Waste Management and Diversion
As a result of Georgia Tech’s participation in STARS data collection, several waste management streams have been developed. Efforts to minimize waste on campus include composting, Game Day Recycling, Earth Day supply exchange, Tech Treasure, and the AWARE Program. The library also defaulted all printer settings to double sided printing to reduce paper waste.
Recycling is an essential component of sustainable operations at Georgia Tech. With services available in campus buildings, residence halls, outdoor spaces, and at special events, this is an area in which everyone is encouraged to make a contribution.
Major construction projects on campus follow the procedures for LEED certification.
There are also methods in place for hazardous and e-waste. Chematics is an inventory system that is used campus wide to share and shop for lab chemicals. Government regulations for disposal are followed and when ordering chemicals, the motto “less is best” is followed. A large e-waste collection takes place every year on Earth Day.
Composting at Georgia Tech
50% of what we send to the landfill could be recycled or composted. This is a problem we can solve! West Village will be the first location on campus to offer composting for all users of the building. Learn more here.
Both the Graduate Living Center and North Avenue Apartments offer composting services for residents. Learn more here.
Georgia Tech Dining Services
Georgia Tech Dining Services sponsors a campus composting program. Unavoidable food waste is composted which reduces greenhouse gas emissions and can also be used to amend soil thereby increasing drought tolerance, improving soil structure and health, and reducing the need for water and fertilizers. Used cooking oils are also manufactured into biodiesel. In 2016, Georgia Tech Dining Services composted over 295,575 pounds of waste.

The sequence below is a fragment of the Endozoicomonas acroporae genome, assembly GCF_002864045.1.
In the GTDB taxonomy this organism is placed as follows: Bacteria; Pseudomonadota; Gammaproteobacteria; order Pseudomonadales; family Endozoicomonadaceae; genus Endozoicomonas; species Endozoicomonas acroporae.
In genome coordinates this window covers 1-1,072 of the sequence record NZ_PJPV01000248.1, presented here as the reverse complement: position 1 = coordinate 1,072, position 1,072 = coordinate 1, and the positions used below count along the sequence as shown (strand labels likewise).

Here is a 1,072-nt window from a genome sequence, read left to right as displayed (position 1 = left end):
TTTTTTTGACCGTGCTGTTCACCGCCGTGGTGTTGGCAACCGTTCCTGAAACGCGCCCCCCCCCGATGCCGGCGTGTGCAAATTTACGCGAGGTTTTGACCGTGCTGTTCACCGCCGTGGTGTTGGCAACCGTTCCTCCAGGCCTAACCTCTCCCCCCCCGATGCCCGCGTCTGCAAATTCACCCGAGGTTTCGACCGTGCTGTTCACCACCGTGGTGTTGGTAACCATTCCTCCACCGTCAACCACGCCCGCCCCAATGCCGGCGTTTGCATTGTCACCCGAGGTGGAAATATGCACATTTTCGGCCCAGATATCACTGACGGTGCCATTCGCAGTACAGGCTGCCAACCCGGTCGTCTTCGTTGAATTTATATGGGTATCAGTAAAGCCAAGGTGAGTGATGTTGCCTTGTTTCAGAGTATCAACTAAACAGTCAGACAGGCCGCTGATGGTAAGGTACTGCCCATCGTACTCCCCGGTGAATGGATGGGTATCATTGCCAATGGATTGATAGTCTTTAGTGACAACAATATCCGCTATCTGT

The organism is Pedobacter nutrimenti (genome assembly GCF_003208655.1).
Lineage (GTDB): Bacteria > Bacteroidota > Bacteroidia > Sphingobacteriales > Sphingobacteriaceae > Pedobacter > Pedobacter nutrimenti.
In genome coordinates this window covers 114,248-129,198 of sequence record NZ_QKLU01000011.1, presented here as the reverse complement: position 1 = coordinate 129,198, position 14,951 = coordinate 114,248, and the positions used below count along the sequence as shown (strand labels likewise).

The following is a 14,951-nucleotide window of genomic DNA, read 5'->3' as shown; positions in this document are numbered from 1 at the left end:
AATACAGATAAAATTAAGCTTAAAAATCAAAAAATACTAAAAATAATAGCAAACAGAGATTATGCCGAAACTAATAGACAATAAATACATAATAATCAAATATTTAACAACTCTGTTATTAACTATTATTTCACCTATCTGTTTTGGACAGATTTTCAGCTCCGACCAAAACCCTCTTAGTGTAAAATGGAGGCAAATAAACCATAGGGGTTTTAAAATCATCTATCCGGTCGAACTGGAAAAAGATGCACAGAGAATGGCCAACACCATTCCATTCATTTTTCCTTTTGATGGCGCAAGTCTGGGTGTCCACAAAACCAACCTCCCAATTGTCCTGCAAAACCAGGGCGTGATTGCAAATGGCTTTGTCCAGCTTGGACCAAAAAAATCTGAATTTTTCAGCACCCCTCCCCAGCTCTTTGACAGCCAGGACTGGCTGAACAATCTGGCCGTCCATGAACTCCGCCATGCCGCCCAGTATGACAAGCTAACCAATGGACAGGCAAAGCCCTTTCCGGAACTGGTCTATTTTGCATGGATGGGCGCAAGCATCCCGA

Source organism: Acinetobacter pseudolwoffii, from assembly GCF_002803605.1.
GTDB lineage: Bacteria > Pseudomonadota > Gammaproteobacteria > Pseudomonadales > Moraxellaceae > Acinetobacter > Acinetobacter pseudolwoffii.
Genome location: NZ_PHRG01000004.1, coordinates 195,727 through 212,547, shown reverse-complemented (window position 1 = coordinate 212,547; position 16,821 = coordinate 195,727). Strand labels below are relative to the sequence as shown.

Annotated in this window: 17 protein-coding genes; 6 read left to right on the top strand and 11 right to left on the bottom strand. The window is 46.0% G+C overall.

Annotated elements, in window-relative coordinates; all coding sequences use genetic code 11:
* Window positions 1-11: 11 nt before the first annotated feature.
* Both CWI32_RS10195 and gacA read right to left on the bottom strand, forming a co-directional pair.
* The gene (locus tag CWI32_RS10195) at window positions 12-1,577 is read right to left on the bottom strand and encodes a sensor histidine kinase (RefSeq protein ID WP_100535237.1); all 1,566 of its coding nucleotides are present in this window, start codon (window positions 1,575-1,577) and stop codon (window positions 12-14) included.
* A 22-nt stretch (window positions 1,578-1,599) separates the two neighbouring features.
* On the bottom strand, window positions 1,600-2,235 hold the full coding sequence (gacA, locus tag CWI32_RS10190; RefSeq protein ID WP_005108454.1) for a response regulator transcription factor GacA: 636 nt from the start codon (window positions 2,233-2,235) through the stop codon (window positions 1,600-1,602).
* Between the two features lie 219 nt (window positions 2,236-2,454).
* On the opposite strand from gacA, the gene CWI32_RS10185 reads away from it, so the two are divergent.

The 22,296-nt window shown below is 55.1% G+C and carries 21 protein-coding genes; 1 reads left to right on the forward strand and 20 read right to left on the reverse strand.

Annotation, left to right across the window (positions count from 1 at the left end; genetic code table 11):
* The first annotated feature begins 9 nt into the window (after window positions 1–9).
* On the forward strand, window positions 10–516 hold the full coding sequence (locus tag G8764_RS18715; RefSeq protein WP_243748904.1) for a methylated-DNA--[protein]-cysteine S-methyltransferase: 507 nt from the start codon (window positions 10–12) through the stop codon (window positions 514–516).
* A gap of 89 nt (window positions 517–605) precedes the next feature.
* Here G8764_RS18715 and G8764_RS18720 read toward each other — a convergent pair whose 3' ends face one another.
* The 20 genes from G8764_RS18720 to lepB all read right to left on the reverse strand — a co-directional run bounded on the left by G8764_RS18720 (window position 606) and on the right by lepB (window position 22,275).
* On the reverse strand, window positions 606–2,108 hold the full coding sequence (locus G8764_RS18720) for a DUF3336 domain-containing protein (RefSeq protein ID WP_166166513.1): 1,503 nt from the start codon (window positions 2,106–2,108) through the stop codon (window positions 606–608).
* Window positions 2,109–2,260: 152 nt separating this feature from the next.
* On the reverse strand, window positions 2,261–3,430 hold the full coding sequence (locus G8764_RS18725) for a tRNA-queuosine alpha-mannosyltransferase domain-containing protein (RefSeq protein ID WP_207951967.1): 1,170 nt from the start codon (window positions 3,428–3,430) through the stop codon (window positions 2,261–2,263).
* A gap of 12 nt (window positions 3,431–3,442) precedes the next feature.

To further reduce the amount of solid food waste generated by our locations, a bio-digester was installed at the North Avenue restaurant. The GreenKey bio-digester naturally converts up to 700 pounds of food waste into water within 24 hours. The bio-digester uses a blend of natural bacteria and enzymes which break down the food waste into water quickly and efficiently.
Georgia Tech Waste Audit
The Office of Campus Sustainability and the Office of Solid Waste Management & Recycling were awarded a Serve-Learn-Sustain Challenge Grant to perform an analysis of a building’s or campus’ waste stream. The project evaluated trash and recycling from two campus locations - East Campus Residence Halls and Clough Commons - where waste was sorted, identified, and tallied. The results from the audit are being used to design a more efficient waste disposal program, save costs, and increase the amount of waste diverted from the landfill. Learn more from the Waste Audit Report.
Our award-winning Game Day Recycling Program has achieved truly impressive results. It broke a previous record during the 2014 football season, diverting 25 tons of glass, aluminum, cardboard, plastic, and other recyclables away from landfills. That amounted to recycling 27 percent of the waste created during the team’s six home games.